Concrete Temperature Monitoring in Cold Weather for Jobsite Optimization
Optimizing Jobsite Workflow in Cold Temperatures
For many construction companies it is approaching the time of the year when dropping temperatures play a massive role in your workers day to day operations, especially where concrete is involved. To avoid compromising concrete production and placement, specific procedures need to be followed to ensure strength development. Concrete gains strength more slowly in colder temperatures. For this reason, accurate and consistent temperature monitoring of your in-situ slab is important so that the quality of your structure is optimal.
What is Cold-Weather Concreting?
“Cold weather concreting” is defined by the American Concrete Institute (ACI) 306: Guide to Cold Weather Concreting as the procedures relating to the placing, finishing, curing, and protection of concrete during cold weather. Monitoring temperature and meeting cold weather specifications is especially important during the winter months as well as early spring when warm days alternate with cold nights below freezing temperatures. ACI 306 defines “cold weather” as three or more consecutive days of low temperatures, specifically outdoor temperatures below 40 degrees F (4 degrees C) and air temperature below 50 degrees F (10 degrees C) for more than any 12-hour period.
Techniques to Control Concrete Temperature and Strength Development
Many techniques are in use to ensure optimal strength gain during colder temperatures. This includes; using heaters and protective blankets to cover concrete for the purpose of retaining heat generated by the slab itself and decrease the temperature difference between the surface and inner parts of the in-situ element.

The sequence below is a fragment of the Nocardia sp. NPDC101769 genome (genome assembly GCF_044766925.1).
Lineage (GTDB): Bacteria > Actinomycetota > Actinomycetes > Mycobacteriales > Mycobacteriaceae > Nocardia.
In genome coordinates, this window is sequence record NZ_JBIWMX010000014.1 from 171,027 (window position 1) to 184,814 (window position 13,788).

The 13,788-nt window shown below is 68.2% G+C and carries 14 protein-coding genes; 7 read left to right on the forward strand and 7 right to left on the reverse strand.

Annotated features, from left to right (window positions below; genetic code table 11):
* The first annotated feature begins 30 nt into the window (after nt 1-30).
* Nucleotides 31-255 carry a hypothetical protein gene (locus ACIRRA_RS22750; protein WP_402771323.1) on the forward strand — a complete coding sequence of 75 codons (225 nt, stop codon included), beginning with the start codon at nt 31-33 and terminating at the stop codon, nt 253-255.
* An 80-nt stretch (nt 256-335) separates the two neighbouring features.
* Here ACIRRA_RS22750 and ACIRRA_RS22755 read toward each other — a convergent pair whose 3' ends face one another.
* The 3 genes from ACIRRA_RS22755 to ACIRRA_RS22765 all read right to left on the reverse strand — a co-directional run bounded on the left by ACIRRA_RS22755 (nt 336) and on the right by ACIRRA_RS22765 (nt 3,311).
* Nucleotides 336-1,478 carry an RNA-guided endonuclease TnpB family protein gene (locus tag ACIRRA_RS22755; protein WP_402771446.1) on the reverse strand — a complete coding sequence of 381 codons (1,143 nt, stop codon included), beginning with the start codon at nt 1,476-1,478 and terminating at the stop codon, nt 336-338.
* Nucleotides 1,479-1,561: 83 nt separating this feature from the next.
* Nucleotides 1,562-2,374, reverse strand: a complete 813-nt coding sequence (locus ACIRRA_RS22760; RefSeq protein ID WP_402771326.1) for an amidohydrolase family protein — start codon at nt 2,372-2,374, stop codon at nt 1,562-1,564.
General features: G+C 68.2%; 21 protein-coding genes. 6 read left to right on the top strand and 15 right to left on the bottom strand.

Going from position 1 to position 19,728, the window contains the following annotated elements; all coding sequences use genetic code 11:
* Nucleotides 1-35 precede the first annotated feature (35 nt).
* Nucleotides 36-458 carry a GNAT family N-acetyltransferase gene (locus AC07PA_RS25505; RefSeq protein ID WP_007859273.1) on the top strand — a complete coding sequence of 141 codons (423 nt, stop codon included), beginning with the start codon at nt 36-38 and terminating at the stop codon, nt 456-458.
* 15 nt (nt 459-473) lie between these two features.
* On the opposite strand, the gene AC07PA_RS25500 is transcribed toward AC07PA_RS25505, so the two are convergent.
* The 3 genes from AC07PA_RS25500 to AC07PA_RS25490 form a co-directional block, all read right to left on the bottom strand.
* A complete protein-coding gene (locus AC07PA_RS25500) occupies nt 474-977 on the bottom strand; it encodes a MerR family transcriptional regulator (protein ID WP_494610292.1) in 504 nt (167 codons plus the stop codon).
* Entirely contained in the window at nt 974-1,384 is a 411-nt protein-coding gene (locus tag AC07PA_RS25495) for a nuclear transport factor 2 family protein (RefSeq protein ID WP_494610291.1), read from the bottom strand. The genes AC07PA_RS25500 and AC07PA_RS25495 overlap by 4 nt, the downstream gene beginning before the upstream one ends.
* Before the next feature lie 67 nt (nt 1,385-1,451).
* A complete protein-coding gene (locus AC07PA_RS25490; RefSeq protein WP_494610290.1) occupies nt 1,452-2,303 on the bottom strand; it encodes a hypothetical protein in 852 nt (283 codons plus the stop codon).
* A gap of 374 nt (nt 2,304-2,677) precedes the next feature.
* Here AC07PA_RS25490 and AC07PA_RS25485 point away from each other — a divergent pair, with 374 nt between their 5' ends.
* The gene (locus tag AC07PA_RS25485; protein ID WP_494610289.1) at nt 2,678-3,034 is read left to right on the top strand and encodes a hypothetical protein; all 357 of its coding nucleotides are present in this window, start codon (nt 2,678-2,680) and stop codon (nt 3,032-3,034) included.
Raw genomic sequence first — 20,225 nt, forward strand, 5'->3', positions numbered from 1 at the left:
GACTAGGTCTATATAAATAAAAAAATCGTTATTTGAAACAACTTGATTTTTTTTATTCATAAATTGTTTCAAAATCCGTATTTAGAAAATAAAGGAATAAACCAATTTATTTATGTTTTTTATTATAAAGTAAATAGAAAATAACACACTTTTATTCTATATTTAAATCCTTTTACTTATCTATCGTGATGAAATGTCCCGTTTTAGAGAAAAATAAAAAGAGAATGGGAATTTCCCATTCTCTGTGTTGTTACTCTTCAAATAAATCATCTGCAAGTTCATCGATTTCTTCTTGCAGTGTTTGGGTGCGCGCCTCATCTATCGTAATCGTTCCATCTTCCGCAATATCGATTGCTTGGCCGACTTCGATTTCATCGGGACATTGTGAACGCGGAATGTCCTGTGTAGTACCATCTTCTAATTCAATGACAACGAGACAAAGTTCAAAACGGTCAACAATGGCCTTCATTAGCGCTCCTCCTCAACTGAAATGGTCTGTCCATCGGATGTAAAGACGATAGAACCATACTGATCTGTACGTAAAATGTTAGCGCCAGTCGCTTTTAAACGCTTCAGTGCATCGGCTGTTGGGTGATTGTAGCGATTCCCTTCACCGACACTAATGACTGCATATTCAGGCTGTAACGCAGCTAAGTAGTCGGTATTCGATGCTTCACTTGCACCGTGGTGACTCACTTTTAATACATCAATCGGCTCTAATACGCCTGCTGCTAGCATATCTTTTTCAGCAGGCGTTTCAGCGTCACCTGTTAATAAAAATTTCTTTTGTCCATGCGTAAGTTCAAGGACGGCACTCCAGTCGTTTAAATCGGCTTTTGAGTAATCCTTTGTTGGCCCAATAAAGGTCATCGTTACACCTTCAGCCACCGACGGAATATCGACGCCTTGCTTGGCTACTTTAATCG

ACI 306R, “Guide to Cold Weather Concreting,” instructs managers to “[t]ake advantage of the opportunity provided by cold weather to place low-temperature concrete. Concrete placed at lower temperatures [40 to 55 °F (5 to 13 °C)], protected against freezing, and properly cured for a sufficient length of time, has the potential to develop higher ultimate strength and greater durability than concrete placed at higher temperatures. It is subject to less thermal cracking than similar concrete placed at higher temperatures.”
Why Should You Care About Proper Cold Weather Concreting Practices?
If cold weather concreting practices are not followed according to specifications, you risk running into numerous issues and possibly even structural damage. Among these problems include;
- Freezing of concrete at early ages,
- Lack of required strength,
- Rapid temperature changes,
- Inadequate protection of the structure and its serviceability, and
- Improper curing procedures.
These problems can be avoided by taking these special precautions to ensure concrete temperature is maintained during the curing stages. By protecting concrete from freezing and ensuring little or no external moisture is added unless located in a heated enclosure.
Monitoring Concrete Temperature in Cold Weather Conditions
Wireless temperature sensors, like SmartRock are designed to address these cold weather concreting challenges. One of the benefits of fully-embedded sensors during cold weather concrete temperature monitoring is the elimination of a physical connection to data loggers, which are required when using wired systems. This allows sensors to remain protected in the concrete and eliminates the hassle of having to find the sensors beneath protective blankets. It also eliminates potential malfunctioning from cold temperatures and exposed wires.
Not only does SmartRock make your job of monitoring temperature easier, it also allows you to know more information about your concrete than ever before. With the SmartRock app and its’ Giatec 360 desktop dashboard it is easy to check the temperature gradients of your in-situ concrete so you can ensure that the core and surface of your slabs are consistently curing. Since this information is updated in real-time you know immediately when your concrete has reached the required strength to tension, remove formwork, etc.
*Editor’s Note: This post was originally published in August 2018 and has been updated for accuracy and comprehensiveness.